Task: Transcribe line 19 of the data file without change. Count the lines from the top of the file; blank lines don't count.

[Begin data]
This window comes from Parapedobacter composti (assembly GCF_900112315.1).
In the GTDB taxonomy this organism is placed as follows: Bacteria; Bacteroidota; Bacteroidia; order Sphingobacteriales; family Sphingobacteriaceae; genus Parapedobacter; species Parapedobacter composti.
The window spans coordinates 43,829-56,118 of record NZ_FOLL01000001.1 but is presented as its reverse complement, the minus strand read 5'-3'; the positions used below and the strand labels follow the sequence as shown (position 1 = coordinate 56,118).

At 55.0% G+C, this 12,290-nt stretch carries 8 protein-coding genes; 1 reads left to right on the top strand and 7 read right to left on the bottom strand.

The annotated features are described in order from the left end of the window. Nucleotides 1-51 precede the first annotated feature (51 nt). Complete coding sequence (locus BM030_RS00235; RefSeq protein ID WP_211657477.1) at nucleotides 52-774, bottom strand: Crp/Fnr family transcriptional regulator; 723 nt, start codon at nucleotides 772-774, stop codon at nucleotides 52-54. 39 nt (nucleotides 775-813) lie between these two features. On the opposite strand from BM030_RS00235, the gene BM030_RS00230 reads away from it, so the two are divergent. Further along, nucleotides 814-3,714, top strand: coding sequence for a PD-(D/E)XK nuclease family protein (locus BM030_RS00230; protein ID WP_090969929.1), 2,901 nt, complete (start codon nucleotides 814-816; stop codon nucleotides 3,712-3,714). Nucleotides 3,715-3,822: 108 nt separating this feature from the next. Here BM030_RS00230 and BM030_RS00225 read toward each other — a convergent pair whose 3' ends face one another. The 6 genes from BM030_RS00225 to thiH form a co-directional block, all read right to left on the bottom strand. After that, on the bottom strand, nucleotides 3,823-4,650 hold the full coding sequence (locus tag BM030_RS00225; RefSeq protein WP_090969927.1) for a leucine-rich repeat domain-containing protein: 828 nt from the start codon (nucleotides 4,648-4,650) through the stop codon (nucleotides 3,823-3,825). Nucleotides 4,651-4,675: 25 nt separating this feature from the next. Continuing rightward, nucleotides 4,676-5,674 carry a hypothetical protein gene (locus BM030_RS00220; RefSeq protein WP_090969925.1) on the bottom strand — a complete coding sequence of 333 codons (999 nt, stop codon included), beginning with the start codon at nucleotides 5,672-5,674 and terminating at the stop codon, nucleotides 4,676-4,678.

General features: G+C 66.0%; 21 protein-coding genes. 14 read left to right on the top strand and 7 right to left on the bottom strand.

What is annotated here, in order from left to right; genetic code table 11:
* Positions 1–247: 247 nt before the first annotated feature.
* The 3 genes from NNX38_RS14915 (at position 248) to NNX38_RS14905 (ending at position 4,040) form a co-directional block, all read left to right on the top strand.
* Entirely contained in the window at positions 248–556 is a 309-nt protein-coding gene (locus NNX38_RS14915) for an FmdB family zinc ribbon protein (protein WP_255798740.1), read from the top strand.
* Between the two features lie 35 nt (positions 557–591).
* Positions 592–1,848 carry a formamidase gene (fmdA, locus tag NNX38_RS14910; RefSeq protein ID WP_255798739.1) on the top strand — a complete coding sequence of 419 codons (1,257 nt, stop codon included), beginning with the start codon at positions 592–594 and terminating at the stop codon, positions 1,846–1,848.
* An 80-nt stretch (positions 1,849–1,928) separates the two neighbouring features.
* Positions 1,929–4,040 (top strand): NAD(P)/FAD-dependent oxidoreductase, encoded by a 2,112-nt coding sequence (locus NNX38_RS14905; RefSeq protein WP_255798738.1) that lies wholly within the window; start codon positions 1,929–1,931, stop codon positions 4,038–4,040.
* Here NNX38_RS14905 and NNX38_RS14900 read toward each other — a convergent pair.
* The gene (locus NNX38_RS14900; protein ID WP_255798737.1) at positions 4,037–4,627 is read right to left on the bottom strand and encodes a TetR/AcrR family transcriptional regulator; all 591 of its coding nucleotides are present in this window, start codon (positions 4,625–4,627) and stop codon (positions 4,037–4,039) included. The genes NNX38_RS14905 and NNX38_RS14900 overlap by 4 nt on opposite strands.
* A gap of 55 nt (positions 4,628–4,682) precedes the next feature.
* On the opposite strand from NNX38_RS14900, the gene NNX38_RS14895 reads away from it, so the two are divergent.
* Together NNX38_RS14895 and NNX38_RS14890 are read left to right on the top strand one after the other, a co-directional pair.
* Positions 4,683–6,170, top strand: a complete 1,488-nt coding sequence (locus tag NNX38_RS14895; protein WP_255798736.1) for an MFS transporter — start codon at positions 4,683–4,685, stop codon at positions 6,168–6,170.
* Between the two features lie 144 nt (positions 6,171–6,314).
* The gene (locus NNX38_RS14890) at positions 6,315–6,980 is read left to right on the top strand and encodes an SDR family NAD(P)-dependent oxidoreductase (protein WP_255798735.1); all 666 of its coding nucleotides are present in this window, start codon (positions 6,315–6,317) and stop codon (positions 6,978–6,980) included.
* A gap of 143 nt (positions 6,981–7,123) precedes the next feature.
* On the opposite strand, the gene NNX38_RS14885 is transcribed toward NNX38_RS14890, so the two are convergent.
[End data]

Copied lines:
* Together NNX38_RS14895 and NNX38_RS14890 are read left to right on the top strand one after the other, a co-directional pair.